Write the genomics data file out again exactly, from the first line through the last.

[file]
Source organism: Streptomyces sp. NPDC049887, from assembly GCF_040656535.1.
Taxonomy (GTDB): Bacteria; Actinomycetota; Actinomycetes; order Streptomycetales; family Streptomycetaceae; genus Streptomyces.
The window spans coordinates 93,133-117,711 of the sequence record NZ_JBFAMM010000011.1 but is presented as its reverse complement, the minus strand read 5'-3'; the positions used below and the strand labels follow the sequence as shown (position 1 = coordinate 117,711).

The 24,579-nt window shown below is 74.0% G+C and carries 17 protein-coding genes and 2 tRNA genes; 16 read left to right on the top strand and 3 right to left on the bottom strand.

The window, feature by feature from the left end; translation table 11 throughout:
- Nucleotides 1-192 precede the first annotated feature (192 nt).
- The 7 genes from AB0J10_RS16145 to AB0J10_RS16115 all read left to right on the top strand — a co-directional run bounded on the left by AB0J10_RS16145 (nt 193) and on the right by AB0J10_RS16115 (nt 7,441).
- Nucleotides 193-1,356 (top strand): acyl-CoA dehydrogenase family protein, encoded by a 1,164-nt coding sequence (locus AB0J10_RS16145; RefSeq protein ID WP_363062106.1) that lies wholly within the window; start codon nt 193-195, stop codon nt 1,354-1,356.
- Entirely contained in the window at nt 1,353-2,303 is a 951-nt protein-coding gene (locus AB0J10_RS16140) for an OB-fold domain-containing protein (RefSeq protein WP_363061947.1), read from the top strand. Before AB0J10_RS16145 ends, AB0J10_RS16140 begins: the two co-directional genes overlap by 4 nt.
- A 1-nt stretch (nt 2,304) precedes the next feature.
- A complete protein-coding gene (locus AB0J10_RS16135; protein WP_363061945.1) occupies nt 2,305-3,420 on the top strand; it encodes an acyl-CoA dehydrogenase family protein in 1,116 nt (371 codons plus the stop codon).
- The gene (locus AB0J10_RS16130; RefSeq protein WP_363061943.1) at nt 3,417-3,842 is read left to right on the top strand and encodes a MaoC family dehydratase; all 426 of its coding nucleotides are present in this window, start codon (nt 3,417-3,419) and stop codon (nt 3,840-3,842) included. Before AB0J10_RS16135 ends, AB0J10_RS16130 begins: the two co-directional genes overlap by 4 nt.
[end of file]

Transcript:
Source organism: Streptomyces sp. NPDC049887, from assembly GCF_040656535.1.
Taxonomy (GTDB): Bacteria; Actinomycetota; Actinomycetes; order Streptomycetales; family Streptomycetaceae; genus Streptomyces.
The window spans coordinates 93,133-117,711 of the sequence record NZ_JBFAMM010000011.1 but is presented as its reverse complement, the minus strand read 5'-3'; the positions used below and the strand labels follow the sequence as shown (position 1 = coordinate 117,711).

The 24,579-nt window shown below is 74.0% G+C and carries 17 protein-coding genes and 2 tRNA genes; 16 read left to right on the top strand and 3 right to left on the bottom strand.

The window, feature by feature from the left end; translation table 11 throughout:
- Nucleotides 1-192 precede the first annotated feature (192 nt).
- The 7 genes from AB0J10_RS16145 to AB0J10_RS16115 all read left to right on the top strand — a co-directional run bounded on the left by AB0J10_RS16145 (nt 193) and on the right by AB0J10_RS16115 (nt 7,441).
- Nucleotides 193-1,356 (top strand): acyl-CoA dehydrogenase family protein, encoded by a 1,164-nt coding sequence (locus AB0J10_RS16145; RefSeq protein ID WP_363062106.1) that lies wholly within the window; start codon nt 193-195, stop codon nt 1,354-1,356.
- Entirely contained in the window at nt 1,353-2,303 is a 951-nt protein-coding gene (locus AB0J10_RS16140) for an OB-fold domain-containing protein (RefSeq protein WP_363061947.1), read from the top strand. Before AB0J10_RS16145 ends, AB0J10_RS16140 begins: the two co-directional genes overlap by 4 nt.
- A 1-nt stretch (nt 2,304) precedes the next feature.
- A complete protein-coding gene (locus AB0J10_RS16135; protein WP_363061945.1) occupies nt 2,305-3,420 on the top strand; it encodes an acyl-CoA dehydrogenase family protein in 1,116 nt (371 codons plus the stop codon).
- The gene (locus AB0J10_RS16130; RefSeq protein WP_363061943.1) at nt 3,417-3,842 is read left to right on the top strand and encodes a MaoC family dehydratase; all 426 of its coding nucleotides are present in this window, start codon (nt 3,417-3,419) and stop codon (nt 3,840-3,842) included. Before AB0J10_RS16135 ends, AB0J10_RS16130 begins: the two co-directional genes overlap by 4 nt.